Socialist In Name Olny

Like many, the early days of the Obama presidency brought with them expectation that we had lived through something of a nightmare and that it was time to move on to rebuild the shattered community. the economic landscaped, the tattered diplomacy and the crumbling environment that characterized the Bush years. Sadly, the glory of the Obama presidency has been more of same, the odd sop to progressivism and sound ecology, but more war, more torture, more violation of rights and more inequality. This situation is reflected all over the world, for me particularly in a land for which, thanks to my Dad, I have a strong predilection, France. There, following the disappointment of the two terms of François Mitterand, nominally a socialist, the French got two terms of Chiracism, the new crony capitalism in its nascent form with a strong dose of self-perceived De Gaulle ego. This was followed by the nastiness and arrogance of a term of Sarkoland where the lords of the towers of money really established their preeminence and life for the general populace seemed to spiral down the crapper. Sarkozy was removed in the general election of 2012, when François Hollande came to power with, of all things, a parliamentary majority, and with the support of the EELV, the greenies of the Hexagone. The greatest achievement of this formation has been the Pacte de Responsibilité (just what it sounds like) which bestowed some forty billion euros worth of breaks on the business sector without any established quid pro quo in terms of creation of employment or any other measure to improve the lot of the  working folk. Of course, the idea is to increase the competitive level of French business in relation to the rest of Europe and the World, meaning more stuff being made in France and more jobs. Sounds like straight Strauss to me and some of the elected Socialist Députés felt the same way. including the Minister of the economy, Arnaud Montebourg, who, this week, had the audacity to say something about it. Manuel Valls, the Prime Minister appointed by Hollande five months ago, wasted no time in inviting Montebourg and a couple of his colleagues to leave the cabinet. Montebourg was replaced as Minister of the Economy with a chap named Emannuel Marcon, a product of the Rothschild banking concerns. From this, we can see easily why people are more than a bit disappointed by the Hollande government and has a lot of people divorcing themselves from the political manoeuvres of both the Socialist Party and the UMP, looking to find solace in the arms of Marine Le Pen’s Front National or just calling a pox on all their houses.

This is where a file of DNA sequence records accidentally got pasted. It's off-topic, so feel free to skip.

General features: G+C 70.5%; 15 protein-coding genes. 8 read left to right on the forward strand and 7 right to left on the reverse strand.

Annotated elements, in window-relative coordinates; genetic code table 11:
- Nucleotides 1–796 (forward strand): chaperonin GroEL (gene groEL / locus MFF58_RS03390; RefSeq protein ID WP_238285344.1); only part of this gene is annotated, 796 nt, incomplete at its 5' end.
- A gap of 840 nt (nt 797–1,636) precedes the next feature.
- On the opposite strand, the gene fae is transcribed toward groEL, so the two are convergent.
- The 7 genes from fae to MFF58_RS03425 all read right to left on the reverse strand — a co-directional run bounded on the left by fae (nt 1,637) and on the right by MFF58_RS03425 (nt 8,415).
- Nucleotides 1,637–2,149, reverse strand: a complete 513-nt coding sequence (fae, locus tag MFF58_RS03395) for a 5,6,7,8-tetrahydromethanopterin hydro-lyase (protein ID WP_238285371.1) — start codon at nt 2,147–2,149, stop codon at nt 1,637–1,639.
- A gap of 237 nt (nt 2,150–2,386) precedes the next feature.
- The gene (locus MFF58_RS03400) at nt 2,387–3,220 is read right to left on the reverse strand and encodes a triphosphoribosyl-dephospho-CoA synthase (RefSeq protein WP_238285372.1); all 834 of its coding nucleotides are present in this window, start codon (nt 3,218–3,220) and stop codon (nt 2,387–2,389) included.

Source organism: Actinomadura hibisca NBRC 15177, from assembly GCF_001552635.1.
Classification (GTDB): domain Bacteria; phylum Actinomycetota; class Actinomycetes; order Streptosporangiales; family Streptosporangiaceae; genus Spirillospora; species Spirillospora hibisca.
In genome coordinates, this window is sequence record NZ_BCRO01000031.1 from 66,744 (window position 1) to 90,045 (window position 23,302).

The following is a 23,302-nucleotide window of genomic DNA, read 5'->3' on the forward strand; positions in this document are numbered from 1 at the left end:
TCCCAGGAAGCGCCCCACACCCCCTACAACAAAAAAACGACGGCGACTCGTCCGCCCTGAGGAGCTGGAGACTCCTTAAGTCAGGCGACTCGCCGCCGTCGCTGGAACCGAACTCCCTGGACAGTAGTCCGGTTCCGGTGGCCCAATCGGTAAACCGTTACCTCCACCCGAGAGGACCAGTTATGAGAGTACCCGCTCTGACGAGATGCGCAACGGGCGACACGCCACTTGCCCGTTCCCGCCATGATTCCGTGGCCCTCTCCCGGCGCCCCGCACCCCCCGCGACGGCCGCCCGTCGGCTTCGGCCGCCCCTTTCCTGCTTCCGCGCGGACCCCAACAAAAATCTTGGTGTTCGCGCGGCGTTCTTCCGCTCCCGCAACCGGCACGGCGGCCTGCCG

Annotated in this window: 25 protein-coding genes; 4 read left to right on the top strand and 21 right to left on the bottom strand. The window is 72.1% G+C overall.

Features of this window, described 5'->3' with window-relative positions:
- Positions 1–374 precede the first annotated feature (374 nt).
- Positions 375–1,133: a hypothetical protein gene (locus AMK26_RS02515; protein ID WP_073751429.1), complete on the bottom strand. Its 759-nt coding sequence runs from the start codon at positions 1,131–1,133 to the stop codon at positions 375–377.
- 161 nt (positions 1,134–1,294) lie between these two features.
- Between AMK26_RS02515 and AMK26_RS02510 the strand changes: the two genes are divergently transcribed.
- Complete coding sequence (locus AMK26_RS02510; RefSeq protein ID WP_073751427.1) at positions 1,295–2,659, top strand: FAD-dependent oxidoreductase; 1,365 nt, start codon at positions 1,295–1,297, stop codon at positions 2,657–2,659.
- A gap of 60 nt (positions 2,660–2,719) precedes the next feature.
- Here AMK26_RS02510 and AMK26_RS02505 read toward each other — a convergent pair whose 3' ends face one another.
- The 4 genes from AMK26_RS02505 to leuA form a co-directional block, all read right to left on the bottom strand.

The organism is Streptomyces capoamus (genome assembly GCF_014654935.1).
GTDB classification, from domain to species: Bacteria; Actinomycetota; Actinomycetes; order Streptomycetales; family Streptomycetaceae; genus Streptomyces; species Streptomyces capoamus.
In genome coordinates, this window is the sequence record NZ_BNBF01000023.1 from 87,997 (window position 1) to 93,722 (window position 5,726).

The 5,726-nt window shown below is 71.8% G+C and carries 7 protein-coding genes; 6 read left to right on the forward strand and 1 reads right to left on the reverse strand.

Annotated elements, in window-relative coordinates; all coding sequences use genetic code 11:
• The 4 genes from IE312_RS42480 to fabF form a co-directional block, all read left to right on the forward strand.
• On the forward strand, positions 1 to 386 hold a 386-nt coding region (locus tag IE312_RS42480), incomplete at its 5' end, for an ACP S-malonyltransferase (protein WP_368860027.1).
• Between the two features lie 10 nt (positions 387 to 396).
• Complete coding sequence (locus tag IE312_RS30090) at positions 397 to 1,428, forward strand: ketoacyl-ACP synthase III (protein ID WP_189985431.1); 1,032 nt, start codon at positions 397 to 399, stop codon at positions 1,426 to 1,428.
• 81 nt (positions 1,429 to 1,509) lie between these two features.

As our own next federal contest approaches, I find myself asking if there is a choice worthy of a vote: Harper has devastated, physical, social and spiritual landscapes here in Canada, contributed to a new Dark Age of Ignorance, doomed to planet to war, pestilence and climate dislocation and created inequality in Canada on an unprecedented scale. Justin Trudeau wants to cast himself in the rôle of Saviour from all of the above, but is still a champion of pipelines, of the investment community, big pharma, the arms industry and a hawkish Israel and NATO. Mulcair seems unwilling to tell the nasty truth because he knows it won’t bring him to power. The prospects for responsible government seem to fade with each day. We can only hope that Mr. & Ms. Every(wo)man will begin immediately to scratch some part of another of the collective anatomy and utter the polite Canadian equivalent of WTF before starting to school whatever politician of whatever stripe about being accountable to those with little to lose and an allegorical pitchfork stowed somewhere in the closet.